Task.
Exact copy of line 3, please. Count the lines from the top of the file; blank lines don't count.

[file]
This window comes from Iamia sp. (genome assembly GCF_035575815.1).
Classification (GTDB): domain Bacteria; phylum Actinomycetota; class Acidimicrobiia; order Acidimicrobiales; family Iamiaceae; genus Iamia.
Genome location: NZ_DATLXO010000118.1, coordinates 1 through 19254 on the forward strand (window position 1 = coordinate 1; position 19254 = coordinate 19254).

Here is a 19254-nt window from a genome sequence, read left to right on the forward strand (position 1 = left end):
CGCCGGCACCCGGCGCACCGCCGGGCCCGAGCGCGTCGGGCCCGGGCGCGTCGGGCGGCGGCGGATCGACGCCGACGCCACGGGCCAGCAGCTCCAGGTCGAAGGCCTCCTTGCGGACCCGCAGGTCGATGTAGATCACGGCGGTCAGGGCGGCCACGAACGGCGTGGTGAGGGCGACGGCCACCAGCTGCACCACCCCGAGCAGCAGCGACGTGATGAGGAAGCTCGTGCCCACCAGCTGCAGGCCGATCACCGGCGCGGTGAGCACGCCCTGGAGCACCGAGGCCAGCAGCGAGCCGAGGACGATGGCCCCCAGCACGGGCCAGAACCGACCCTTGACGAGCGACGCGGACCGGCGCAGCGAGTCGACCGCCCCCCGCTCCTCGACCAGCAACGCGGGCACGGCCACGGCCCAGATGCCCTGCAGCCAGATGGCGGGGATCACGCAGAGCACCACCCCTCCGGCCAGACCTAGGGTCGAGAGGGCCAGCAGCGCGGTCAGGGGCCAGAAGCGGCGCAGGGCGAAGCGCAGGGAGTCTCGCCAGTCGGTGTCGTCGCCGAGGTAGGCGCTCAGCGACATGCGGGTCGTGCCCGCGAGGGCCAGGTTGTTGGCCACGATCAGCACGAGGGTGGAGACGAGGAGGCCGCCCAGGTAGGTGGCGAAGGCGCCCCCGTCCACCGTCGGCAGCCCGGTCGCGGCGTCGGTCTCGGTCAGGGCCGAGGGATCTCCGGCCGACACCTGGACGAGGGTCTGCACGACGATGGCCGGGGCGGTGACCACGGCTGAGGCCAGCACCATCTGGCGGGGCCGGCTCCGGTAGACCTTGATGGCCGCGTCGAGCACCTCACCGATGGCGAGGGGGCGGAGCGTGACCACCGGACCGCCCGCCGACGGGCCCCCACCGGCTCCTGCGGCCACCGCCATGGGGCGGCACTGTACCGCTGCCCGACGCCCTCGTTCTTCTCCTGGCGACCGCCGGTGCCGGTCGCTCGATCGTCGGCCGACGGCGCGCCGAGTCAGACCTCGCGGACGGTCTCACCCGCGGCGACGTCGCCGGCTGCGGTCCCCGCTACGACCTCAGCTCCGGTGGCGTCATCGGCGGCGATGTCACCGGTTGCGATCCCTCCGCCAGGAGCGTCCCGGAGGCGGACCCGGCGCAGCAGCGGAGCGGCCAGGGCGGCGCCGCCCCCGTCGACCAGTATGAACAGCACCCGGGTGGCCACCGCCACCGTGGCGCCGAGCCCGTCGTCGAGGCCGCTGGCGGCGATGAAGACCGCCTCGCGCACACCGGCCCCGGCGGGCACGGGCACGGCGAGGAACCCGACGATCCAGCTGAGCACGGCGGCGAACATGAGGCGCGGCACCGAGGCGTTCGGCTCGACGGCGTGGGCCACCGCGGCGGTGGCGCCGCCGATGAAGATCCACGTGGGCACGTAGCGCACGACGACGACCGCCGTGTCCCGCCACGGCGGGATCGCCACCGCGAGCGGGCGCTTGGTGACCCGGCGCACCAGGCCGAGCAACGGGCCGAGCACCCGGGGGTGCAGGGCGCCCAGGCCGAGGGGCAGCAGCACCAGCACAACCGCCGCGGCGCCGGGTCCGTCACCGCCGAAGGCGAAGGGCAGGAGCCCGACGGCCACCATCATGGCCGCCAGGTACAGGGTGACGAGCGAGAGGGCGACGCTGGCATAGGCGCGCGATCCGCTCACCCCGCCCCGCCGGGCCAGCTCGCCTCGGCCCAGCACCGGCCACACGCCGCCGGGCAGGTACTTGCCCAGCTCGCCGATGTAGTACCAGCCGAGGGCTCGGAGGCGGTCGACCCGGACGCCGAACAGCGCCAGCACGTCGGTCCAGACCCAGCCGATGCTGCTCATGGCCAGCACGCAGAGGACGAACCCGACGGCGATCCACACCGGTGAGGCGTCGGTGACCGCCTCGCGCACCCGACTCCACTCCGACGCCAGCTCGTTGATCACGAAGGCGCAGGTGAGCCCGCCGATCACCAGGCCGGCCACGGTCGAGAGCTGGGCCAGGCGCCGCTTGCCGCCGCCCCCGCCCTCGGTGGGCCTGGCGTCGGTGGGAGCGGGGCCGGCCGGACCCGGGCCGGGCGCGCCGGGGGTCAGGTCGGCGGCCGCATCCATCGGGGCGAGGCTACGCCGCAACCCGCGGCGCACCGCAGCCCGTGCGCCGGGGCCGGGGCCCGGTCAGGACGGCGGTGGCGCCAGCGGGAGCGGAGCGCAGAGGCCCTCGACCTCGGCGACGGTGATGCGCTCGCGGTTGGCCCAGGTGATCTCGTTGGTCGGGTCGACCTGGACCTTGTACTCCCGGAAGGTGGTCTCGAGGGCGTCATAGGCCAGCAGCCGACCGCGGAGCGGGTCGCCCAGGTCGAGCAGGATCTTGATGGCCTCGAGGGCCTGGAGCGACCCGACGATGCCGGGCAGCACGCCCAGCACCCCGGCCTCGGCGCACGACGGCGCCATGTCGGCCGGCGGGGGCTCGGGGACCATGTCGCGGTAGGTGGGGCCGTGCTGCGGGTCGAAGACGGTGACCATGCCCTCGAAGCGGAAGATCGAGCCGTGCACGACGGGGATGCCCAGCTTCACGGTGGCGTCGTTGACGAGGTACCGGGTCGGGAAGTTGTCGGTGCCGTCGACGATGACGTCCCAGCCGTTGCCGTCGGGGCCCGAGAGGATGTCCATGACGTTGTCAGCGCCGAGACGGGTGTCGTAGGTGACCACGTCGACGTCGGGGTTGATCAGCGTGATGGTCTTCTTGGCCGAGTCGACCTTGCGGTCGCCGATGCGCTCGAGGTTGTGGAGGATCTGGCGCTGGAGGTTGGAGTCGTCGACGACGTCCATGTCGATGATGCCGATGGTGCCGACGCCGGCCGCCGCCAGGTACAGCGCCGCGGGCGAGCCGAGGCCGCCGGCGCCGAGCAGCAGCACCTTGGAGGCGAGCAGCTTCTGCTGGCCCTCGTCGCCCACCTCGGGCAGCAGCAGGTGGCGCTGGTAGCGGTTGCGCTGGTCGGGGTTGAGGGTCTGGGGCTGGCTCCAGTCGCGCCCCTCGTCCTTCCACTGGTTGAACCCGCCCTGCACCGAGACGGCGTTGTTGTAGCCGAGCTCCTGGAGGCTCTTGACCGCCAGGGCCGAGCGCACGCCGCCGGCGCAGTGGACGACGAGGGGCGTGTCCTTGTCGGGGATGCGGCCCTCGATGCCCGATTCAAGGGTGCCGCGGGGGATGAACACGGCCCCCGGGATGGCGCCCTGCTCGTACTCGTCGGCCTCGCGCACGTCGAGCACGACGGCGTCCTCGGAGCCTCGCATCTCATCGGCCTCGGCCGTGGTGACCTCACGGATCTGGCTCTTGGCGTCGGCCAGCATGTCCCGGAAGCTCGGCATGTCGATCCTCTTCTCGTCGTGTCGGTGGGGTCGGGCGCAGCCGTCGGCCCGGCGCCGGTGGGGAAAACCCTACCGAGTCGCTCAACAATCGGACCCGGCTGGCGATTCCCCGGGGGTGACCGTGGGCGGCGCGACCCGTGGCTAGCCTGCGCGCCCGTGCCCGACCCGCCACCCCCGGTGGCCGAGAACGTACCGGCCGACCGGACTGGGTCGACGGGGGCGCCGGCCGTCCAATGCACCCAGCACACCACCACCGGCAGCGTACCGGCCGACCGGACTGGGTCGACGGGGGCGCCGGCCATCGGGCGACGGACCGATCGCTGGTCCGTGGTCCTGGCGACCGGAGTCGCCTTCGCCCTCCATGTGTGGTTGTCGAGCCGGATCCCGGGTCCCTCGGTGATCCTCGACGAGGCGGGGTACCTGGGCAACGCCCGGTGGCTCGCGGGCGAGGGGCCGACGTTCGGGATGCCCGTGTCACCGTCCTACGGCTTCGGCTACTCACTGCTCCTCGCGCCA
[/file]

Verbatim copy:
Genome location: NZ_DATLXO010000118.1, coordinates 1 through 19254 on the forward strand (window position 1 = coordinate 1; position 19254 = coordinate 19254).